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Alone Again

Different authors, different theaters, the same question -- how do you deal with loneliness?

Carson McCullers, the wunderkind Southern novelist who was both adored and shunned in post- World War II literary circles, was a most unlikely playwright. The finely wrought emotion evident in her androgynous young characters was a product of the careful plotting and golden language common to good novels -- which is not necessarily the stuff of good plays. But in 1946 McCullers was taken under Tennessee Williams's wing; that summer in Nantucket, she sat across the table from the great playwright working on the adaptation of her novel The Member of the Wedding. And luckily, it's possible to see Williams's hand threading through the play, which follows the story of a devastatingly lonely 14-year-old girl named Frankie. Main Street Theater has tackled the work and come up with a charming, if uneven, production as their second to last play this season.

Though it was a last-minute replacement for the musical Once on This Island, The Member of the Wedding fits nicely with the rest of Main Street's season of strong female character plays. Frankie's independence is an echo of Arcadia's Thomasina, Mary, Mary's Mary and An Ideal Husband's Mrs. Cheveley.

Motherless and virtually friendless, Frankie has a tough case of loneliness. Her father has only marginal interest in her, her young cousin John Henry proves more annoying than entertaining and her black cook, Berenice, is perplexed by Frankie's deep longing for companionship. If The Member of the Wedding can be described as an emotional landscape, it's a decidedly blue one.

As played by an indefatigable Shannon Emerick, Frankie is as full of fire as she is of tenderness. When she isn't elected into a prissy neighborhood girls' club, Berenice suggests that Frankie start a club of her own with the younger neighborhood rug rats, to which Frankie spits back, stomping her foot, "I don't want to be the president of all those young, leftover people." Still, there is in her a desperate need to be loved by her brother and his fiancee, who are, she's convinced, "the two prettiest people I've ever seen."

A little whirlwind of purpose -- namely, to be an integral element in her brother's wedding and honeymoon -- Emerick's Frankie is a wild thing, lashing out at Berenice when she suggests that it's not really appropriate for a relative to tag along with newlyweds. Because the language of McCullers's play is a bit too neat for the stage, the center of the action must exist in Frankie's struggle for love, and Emerick is perfectly geared for that. Too often, though, The Member of the Wedding feels like a one-woman show -- primarily because the supporting cast is uniformly weak: Edna Auguillard stumbles over her lines as Berenice, and young Mitch Mosshart, playing John Henry, throws away most of his dialogue in a speedy mumble, though he's often good at playing a naughty changeling.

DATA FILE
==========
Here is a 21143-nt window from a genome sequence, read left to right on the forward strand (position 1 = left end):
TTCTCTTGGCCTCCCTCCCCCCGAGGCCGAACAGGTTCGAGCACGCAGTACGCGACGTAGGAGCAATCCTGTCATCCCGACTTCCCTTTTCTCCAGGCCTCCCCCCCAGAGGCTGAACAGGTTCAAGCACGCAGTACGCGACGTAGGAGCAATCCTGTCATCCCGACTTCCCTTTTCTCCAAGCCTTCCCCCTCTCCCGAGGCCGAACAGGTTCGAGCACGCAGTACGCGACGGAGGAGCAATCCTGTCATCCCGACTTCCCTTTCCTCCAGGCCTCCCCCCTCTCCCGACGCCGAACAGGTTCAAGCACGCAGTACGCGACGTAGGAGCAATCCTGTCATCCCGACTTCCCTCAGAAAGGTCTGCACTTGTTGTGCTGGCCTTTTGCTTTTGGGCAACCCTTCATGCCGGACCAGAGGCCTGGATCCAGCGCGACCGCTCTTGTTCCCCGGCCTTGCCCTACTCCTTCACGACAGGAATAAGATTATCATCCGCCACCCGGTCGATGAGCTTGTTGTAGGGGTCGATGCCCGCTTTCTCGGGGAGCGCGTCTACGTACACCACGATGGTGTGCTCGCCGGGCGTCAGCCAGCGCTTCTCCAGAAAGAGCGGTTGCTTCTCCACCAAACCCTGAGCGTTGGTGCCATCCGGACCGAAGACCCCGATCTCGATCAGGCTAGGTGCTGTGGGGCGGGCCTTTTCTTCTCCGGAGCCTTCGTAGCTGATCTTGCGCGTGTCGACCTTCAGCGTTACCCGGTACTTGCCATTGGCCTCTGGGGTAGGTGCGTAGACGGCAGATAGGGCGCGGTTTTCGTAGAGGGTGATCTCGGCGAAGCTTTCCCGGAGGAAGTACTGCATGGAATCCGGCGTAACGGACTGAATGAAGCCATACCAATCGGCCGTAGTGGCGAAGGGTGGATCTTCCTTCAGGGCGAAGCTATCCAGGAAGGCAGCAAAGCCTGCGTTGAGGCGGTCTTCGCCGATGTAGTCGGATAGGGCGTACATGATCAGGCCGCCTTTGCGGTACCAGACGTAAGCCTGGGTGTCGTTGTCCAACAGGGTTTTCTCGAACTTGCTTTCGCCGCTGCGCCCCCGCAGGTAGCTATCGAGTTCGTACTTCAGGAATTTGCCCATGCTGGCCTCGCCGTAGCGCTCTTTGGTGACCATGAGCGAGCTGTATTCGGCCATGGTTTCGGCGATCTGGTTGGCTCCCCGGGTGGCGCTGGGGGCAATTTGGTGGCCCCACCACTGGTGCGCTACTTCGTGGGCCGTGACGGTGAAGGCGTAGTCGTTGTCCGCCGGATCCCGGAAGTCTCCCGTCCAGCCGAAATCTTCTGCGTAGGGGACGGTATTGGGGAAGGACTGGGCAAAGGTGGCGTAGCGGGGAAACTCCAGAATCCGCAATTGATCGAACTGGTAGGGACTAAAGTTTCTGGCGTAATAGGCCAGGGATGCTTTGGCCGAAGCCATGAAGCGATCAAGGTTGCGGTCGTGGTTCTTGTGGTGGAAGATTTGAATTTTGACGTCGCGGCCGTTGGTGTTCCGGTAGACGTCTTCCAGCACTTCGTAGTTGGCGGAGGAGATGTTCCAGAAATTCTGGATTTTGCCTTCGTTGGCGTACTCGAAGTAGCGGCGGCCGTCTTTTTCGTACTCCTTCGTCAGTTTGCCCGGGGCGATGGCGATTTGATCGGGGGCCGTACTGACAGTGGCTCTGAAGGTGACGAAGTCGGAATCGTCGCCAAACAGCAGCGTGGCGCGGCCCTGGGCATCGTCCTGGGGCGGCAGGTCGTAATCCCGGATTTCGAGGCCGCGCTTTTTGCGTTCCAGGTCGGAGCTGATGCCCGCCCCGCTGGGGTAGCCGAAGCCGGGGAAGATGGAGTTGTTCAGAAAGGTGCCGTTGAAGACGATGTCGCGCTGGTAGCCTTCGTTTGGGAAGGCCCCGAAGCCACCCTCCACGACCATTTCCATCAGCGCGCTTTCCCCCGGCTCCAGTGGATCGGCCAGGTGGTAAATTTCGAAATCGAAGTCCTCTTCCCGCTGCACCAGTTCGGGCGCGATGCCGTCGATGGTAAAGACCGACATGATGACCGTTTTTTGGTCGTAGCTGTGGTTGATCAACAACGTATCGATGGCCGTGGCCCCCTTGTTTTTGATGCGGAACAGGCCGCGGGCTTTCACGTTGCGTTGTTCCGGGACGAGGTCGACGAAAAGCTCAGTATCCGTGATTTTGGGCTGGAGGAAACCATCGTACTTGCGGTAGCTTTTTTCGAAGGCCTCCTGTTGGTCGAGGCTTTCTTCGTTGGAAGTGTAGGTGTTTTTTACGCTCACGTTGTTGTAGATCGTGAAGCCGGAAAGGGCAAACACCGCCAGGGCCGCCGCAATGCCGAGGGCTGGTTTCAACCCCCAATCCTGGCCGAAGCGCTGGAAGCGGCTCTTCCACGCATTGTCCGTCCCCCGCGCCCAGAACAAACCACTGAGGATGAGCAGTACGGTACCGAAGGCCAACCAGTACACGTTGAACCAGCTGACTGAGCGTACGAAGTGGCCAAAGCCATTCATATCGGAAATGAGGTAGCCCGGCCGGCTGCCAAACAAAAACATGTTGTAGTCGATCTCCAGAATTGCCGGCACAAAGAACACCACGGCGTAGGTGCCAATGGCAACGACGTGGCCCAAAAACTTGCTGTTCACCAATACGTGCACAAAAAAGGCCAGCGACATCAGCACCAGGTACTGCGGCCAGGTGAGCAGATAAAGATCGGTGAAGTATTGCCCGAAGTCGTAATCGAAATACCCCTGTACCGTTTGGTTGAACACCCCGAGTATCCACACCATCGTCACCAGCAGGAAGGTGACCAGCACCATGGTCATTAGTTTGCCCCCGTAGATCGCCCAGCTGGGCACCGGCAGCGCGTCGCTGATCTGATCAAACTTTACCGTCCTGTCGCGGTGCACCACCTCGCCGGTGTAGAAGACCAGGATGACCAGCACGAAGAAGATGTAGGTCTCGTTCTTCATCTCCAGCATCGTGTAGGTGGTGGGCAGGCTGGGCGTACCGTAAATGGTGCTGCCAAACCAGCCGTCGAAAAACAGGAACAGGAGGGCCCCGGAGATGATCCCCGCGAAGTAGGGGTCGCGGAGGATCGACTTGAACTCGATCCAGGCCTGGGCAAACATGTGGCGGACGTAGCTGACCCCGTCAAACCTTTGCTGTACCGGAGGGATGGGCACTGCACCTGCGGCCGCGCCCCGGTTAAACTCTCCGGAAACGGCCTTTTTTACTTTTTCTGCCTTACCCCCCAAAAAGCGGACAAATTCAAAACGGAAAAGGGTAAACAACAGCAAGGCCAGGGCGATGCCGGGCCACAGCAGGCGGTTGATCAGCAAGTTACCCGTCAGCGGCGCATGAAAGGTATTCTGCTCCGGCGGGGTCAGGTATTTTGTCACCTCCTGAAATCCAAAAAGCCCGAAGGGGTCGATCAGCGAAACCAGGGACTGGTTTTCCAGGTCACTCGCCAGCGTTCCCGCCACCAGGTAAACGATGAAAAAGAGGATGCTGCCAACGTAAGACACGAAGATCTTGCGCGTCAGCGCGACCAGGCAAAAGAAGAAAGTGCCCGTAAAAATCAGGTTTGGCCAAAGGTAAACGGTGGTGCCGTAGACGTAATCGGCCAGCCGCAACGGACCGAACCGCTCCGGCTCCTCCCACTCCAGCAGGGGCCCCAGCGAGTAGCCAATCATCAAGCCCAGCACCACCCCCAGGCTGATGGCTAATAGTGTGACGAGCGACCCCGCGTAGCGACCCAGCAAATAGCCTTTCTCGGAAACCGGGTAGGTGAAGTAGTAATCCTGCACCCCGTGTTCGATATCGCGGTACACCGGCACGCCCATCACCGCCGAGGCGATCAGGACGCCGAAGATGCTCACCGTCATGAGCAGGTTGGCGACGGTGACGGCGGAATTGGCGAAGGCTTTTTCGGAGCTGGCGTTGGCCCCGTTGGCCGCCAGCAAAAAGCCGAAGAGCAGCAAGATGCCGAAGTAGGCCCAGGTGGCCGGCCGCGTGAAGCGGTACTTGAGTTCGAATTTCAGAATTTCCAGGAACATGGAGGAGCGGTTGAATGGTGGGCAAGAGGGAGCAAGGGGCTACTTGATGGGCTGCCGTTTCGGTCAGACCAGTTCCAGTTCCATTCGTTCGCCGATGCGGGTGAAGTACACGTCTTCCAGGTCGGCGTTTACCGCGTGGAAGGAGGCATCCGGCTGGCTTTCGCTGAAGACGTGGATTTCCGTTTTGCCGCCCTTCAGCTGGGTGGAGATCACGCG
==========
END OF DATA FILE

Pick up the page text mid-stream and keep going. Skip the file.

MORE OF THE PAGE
There may be something appropriate in the supporting cast's collective weakness, though; after all, Frankie is in her boat of misery on her own. The one bit of resonant acting comes from the black characters' subplot -- especially in Honey Brown, a friend of Berenice's who's not willing to buckle under to the indignities of Jim Crow, despite the consequences. Emerick makes clear that Frankie aspires to Honey's level of courage; she longingly listens to his plan for escaping, and Omari Williams gives a taut performance as the indignant young black man.

While Main Street's stagecraft is wonderfully consistent, director Rebecca Udden almost always makes the mistake of separating the audience from the action by creating unnecessary scenic barriers. In this case, there's a long section of trellis that juts out into the "yard" with little apparent purpose. Audiences are surprisingly able to believe in a space that actors create with a simple gesture, and directors should trust them to do so, particularly here. This stage isn't, after all, too terribly far away from any audience member.

Primarily because the production lacks a strong actor playing opposite Emerick, the third and final act struggles in bringing the play to the dovetailed closing it deserves. Nonetheless, McCullers's poetry -- less agile than Williams's, it does have a grace all its own -- is not entirely lost in this honest attempt to bring the writer's story to the stage.

Constance Congdon's 1994 play Dog Opera is a perplexing bit of theater. Far from the humble howling that its title suggests, the play combines all the annoying surface elements -- bright, tragically celibate, Shakespeare-savvy New York characters -- that earmarked much off-Broadway fare in the 1980s. And yet despite that slick surface, there's something redeeming about this ugly little play. There's just not enough. Director Rob Bundy has pulled together an exquisitely acted production that, despite its many attributes, left me feeling as though I'd been stood up at the altar.

Almost every American playwright under 50 has written an AIDS play, and while Congdon's Dog Opera may not be directly about the plague, it informs an awful lot of the play's human condition. Primarily, it is a topic that slips in and out of conversations between Madeline and Peter, best friends who share an inability to find the right man. Yes, that means this is a straight girl and gay male friend play, and yes, it means that Congdon's dialogue is, as would logically follow, bright and snappy.

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